Pears: the forgotten fall fruit
By Anne L. Desjardins
In our culture, apples are considered the quintessential autumn fruit. So much so that we tend to forget that pears are also one of the season's important gifts. Even if they are now available 12 months a year, they are at their best in November and can change any meal from so-so to extraordinary in no time.
Pears may not be the toughest travellers, but with a bit of care, they can be used in a wide variety of simple dishes, at least within the first two day of any paddling trip. They make delicious appetizers and can be integrated to many savoury dishes, not only desserts.
When history reveals the pears' secrets
In Homer’s Odyssey, the pear was said to be one of the most precious gifts offered to humans by the gods. Well known since the earliest civilizations, their trace has been found on prehistoric drawings in grottos located in Switzerland. Asian pears and European pears belong to two different major families, one originating in China and the other one in northern Europe. The Asian variety produces firm and crisp fruits with a round shape similar to an apple. They ripen on the tree, whereas European pears must be picked before ripeness and left for two or three days at room temperature. Their flesh is very tender, slightly granular and fragrant. The texture, skin color and aroma vary considerably from one type to another.
Although there are as many as 3000 varieties of pears cultivated around the world, there are about a dozen varieties in North America. Everyone knows the green and the red Bartlett, the Anjou and the Bosc, the Bartlett being the most popular throughout the world. Other well-known varieties include the Comice, the Concord, the Seckel and the Starkrimson. The Bartlett has a bell shape, is bright yellow, very sweet and soft once ripe. The Anjou is rather egg shaped, is very aromatic and slightly sweeter. The Bosc is firmer, with an elongated shape and a lovely golden color. The Comice is round shaped with a short neck and stem, whereas the Concord is known for its elongated shape and firm flesh.
Where are the growers?
In the USA, pears are grown mainly in Washington and Oregon, with more than 1600 growers in those two States. 75% of Canadian pears are cultivated in Ontario's Niagara Peninsula. The US is the third biggest producer in the world, just behind China and Italy. Many pear orchards have been in families for generations and each pear is plucked by hand with great care because pears can bruise easily.
Health behind taste
A medium pear contains 100 calories; about the same as an apple. It is a good source of vitamin C, an important antioxydant that helps build bones and tissues and to protect against many chronic diseases and hypertension. It also contains other antioxydants, which contribute to fight against health problems such as diabetes, cancer or heart disease. It is very rich in fibers (5g per pear, which is 20% of your daily required intake) and folic acid.
How to choose pears
Simple suggestions to serve pears
- Choose pears that are still firm, with no bruises or stains and let ripen for 2 to 3 days. Any longer than that and they will begin to rot close to the core of the fruit.
- If you need them to ripen more rapidly, place a pear in a brown paper bag with a banana. It should be ripe within 24 hours.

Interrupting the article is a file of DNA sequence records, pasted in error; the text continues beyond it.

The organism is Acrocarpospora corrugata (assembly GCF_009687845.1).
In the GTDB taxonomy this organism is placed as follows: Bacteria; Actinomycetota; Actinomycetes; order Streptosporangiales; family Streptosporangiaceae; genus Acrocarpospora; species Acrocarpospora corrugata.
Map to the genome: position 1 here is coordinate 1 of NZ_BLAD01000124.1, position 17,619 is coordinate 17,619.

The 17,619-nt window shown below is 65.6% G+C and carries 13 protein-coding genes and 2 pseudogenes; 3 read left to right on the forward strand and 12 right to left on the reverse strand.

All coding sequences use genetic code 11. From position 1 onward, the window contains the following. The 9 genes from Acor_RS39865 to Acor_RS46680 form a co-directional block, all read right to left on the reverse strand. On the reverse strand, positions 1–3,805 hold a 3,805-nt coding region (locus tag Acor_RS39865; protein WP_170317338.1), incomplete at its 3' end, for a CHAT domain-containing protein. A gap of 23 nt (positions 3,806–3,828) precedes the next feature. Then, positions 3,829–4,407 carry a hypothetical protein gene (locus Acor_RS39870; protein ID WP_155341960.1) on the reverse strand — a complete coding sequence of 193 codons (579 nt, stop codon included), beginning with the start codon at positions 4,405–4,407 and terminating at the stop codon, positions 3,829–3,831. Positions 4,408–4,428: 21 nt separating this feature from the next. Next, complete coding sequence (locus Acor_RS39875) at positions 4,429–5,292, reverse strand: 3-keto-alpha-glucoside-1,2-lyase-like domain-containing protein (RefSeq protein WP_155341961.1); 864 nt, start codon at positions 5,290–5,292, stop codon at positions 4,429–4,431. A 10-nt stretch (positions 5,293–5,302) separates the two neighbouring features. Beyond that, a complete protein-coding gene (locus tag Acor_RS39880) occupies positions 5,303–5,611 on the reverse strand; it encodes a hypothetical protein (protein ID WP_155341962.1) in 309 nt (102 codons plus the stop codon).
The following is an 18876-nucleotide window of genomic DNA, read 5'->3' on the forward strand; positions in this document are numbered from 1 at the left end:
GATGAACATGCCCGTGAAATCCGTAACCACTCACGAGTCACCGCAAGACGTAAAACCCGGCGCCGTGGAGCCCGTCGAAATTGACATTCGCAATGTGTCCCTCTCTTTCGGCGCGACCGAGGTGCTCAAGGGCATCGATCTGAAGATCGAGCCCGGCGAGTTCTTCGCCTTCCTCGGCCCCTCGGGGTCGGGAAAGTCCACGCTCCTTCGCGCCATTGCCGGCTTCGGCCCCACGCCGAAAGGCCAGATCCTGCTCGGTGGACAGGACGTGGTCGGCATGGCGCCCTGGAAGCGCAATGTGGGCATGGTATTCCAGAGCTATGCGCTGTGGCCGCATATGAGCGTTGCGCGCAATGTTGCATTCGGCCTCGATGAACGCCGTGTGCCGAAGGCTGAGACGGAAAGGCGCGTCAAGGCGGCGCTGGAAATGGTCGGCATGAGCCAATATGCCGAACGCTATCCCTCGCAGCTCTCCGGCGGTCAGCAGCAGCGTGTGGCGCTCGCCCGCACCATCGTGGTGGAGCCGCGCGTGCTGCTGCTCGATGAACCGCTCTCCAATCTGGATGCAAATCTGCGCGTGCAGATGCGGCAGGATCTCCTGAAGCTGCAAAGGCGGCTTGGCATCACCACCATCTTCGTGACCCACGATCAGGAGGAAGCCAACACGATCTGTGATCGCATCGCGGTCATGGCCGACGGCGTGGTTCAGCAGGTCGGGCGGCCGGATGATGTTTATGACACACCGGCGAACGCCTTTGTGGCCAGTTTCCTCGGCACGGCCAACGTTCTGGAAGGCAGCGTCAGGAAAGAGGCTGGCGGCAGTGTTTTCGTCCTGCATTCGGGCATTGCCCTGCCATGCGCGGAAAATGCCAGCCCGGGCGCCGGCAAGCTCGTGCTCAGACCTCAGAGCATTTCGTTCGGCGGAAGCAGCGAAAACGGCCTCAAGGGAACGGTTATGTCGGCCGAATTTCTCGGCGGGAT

- Pears are ready to eat when slightly soft under the pressure of one’s finger.
- Place pears in the refrigerator when they are ripe. They keep for 2 to 3 days.
- To bring pears onboard with you, wrap each individually in parchment paper and place in a plastic container. Eat within 24 to 48 hours.
- Bosc and Flemish Beauty are two varieties of pears that travel better because they have a thicker skin and a firmer flesh. The same is true with Asian pears, which have the texture of an apple.
- All varieties of pears are easy to cook.
- If you cook with pears, it is a good idea to first slice them and to immerse slices either in salted water, lemon or orange juice in order to prevent oxidation.
For paddlers, pears can be prepared in salads, poached, as butter or sauce or in desserts such as cakes or pies. When you eat them at home, you can make a fabulous "poire Belle-Hélène" with vanilla ice cream, chocolate sauce and whipped cream.
- They are at their best in salads, with toasted nuts, dried cranberries, aragula, lettuce, blue cheese or small cubes of cheddar. They make an easy meal.
- Try them stuffed for a very simple, delicious and elegant main dish. Mix crab or lobster meat, shrimp or chicken breast thinly diced with scallions, celery, bell pepper and mayonnaise and stuff pear halves with the mixture.
- For a filling dessert, mix ricotta cheese, chopped toasted pecans, chocolate chips, and a finely chopped orange. Stuff the pear with the mixture.
- For delicious pear butter, cut 8 pears (core removed) in small cubes (with skin on).
Put in a skillet with 4 oz butter, 1 tsp pure vanilla extract and 3 oz honey or maple syrup.
Cook uncover over very low heat for 1 hour.
Put in blender and puree.
You can also add spices (ginger, cinnamon, cloves, star anise) during the cooking process if you want. Just make sure to remove them before blending if you use whole spices. Put in sterilized jars, cover, seal, and cook 30 more minutes in a large pot filled with boiling water. This butter will keep for two to three days on a camping trip after the jar is opened.
- Another easy way to prepare pears is to cook them in a skillet with a bit of butter and sugar to caramelize for a few minutes before sprinkling with cinnamon and chopped nuts.
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